Raskolnikov is also similar but up until his real motivation is unraveled and understood, he masks this with a pretense of employing his capacity and actions for a larger good. He convinces himself that he was only killing the old pawnbroker because she was a net negative to humanity and her death would benefit many in terms of redistributing her wealth to the poor and preventing her from being wicked to the vulnerable under her.
It was not until Raskolnikov was forced to examine his motivations for the murder that he realizes that his main aim for committing the murder wasn’t humanistic altruism but rather a naked, selfish pursuit of power, just the same way Svidrigailov was pursuing pleasures. Luzhin similarly masks his egoism under a front of benevolence. In his first encounter with Raskolnikov and Razumikhin, he argues that private charity was in the end counterproductive to the poor and that there would be a net good to society if those who are privileged focused on themselves and refrain from giving handouts to the poor. This argument is obviously only an excuse to legitimize his miserliness.
The competing forces of natural good and learned evil
In ‘Crime and Punishment‘, Raskolnikov seems to struggle with the moral demands of his conscience and that of his adopted nihilistic and rational egoistic philosophical outlook. Possibly resulting from his Christian background or a naturally altruistic and humanistic disposition, Raskolnikov seemed to have a basic constitution that has molded a conscience that inspires him to do good. We see this sentiment in his acts of charity towards the Marmeladovs as well as towards the young girl he saves from the lecherous individual stalking her on the streets.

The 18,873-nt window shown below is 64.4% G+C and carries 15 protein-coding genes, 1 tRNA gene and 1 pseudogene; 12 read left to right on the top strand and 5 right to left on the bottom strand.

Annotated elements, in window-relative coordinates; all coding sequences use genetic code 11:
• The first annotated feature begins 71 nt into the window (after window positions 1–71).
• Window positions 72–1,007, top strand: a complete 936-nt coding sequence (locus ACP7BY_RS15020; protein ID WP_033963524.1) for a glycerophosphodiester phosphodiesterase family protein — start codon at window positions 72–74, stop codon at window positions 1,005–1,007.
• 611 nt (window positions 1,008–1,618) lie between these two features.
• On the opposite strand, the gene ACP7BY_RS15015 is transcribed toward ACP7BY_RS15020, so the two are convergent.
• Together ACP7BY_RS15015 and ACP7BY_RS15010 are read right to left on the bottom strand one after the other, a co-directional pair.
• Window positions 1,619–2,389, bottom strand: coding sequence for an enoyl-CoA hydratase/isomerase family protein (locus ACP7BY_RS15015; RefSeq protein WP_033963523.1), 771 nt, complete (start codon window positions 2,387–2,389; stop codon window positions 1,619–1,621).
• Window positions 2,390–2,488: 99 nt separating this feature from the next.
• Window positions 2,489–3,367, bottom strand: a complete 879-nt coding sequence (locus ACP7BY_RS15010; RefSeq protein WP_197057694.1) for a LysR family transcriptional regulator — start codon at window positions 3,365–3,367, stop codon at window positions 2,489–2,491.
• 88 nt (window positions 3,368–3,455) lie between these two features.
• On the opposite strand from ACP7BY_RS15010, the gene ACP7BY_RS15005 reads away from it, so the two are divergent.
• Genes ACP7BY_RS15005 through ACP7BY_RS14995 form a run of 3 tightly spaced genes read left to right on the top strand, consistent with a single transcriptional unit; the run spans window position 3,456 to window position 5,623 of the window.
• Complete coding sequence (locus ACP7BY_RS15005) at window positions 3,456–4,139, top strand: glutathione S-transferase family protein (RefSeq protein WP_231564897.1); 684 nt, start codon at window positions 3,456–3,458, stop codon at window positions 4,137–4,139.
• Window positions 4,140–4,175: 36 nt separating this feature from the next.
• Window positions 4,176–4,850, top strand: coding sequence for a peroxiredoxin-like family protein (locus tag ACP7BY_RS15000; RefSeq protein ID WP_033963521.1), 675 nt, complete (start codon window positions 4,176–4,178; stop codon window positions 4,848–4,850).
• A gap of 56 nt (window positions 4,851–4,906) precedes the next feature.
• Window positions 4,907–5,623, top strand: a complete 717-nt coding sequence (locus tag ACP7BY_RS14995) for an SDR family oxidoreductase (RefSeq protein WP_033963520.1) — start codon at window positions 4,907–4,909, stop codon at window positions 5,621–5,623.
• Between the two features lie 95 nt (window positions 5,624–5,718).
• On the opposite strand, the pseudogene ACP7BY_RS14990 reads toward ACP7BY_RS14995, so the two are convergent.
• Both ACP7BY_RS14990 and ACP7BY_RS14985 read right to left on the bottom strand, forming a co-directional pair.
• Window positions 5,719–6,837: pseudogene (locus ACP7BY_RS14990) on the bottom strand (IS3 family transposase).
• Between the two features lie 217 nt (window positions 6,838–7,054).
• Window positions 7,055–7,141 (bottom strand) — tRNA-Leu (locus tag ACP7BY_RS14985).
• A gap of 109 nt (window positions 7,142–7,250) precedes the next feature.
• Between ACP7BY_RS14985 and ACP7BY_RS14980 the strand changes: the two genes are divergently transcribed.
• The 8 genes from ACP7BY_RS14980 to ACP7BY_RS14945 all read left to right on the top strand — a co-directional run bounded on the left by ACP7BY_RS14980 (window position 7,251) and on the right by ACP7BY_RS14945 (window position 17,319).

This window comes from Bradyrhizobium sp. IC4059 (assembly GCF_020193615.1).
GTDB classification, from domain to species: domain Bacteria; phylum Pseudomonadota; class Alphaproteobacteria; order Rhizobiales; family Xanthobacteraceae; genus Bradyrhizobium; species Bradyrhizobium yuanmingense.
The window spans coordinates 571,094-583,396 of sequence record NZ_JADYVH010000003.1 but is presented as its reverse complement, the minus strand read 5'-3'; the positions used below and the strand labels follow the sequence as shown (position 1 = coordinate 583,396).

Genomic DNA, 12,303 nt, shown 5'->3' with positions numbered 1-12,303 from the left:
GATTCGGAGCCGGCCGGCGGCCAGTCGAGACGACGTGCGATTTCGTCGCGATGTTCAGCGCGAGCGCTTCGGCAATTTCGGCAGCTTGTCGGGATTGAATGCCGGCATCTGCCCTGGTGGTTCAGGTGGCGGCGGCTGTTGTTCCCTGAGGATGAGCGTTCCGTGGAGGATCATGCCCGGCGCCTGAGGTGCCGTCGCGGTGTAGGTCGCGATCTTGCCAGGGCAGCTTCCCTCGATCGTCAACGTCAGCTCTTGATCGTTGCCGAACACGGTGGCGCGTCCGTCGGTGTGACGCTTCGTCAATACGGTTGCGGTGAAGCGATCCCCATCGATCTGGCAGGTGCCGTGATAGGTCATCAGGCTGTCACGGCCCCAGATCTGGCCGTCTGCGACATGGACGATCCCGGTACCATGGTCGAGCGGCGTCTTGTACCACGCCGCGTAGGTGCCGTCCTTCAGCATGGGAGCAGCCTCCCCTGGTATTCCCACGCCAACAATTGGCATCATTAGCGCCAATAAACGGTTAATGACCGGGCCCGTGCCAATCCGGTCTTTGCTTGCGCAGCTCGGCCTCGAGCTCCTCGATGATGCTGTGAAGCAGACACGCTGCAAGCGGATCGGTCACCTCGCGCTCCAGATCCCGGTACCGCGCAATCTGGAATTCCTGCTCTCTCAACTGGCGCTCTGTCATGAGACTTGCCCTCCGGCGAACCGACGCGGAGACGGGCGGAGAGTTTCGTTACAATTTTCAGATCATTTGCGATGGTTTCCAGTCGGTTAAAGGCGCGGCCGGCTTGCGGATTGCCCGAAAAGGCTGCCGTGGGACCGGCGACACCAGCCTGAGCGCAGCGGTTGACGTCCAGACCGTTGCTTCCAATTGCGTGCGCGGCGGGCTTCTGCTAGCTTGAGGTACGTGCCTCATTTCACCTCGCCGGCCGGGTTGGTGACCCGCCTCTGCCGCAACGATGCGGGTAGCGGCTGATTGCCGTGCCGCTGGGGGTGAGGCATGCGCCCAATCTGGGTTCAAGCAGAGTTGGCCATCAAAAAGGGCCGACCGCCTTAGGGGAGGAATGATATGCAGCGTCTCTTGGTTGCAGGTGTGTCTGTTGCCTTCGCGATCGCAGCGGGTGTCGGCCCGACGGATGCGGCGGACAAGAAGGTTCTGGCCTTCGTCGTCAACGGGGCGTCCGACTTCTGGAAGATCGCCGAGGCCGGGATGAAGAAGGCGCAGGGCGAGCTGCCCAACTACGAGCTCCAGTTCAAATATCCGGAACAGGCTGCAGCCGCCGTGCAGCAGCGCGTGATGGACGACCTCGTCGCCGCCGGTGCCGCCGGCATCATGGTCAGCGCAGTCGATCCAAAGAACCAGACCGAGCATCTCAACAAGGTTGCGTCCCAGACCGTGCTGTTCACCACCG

However, Raskolnikov has also been exposed to and adopted new dangerous ideas which emphasized a cold utilitarian outlook towards life in service of one’s self-interest. The philosophy of the extraordinary emphasizes his elevation over the troubles of the common people. It encourages a cold, statistical approach to life that sees the common people not as individuals but as numbers.
So just after he rescues the young drunken girl from her stalker, he immediately regrets the action because there were bound to be people like her all the time who will make up the number of people who would be vulnerable to predators, who are condemned to a life of prostitution, diseases, and vulnerability. It was a mathematical and sociological certainty, so why bother trying to interfere?
Also, when he gives Sonia money after he was dragged to the home of the Marmeladovs, he regrets doing so almost immediately for the same purpose. For large stretches of the book, Raskolnikov struggles between these two competing aspects of his personality.
The theme of Alienation is a prominent one in ‘Crime and Punishment‘. Raskolnikov’s alienation from society as a result of his haughty ideals, as well as his overpowering guilt as a result of his murders, is one of the plot points that move the book. Raskolnikov’s ideas separate him from most of the rest of humanity in theory and principle. His conviction that society is divided between a few superior men and a mass of inferior men sets him on a proud and arrogant path that alienates him from most people whom he views as inferior.
Although poor and near destitute, Raskolnikov still manages to feel disgusted at the surrounding poverty in his area of St Petersburg. After committing the murders, he is overpowered with guilt and a strong sense that he did not belong with society and with the pure people around him, who are far removed from his destructive and tortured state of mind. His guilt makes him believe he cannot bear to continue to interact and coexist normally with his family and friends, who are good people.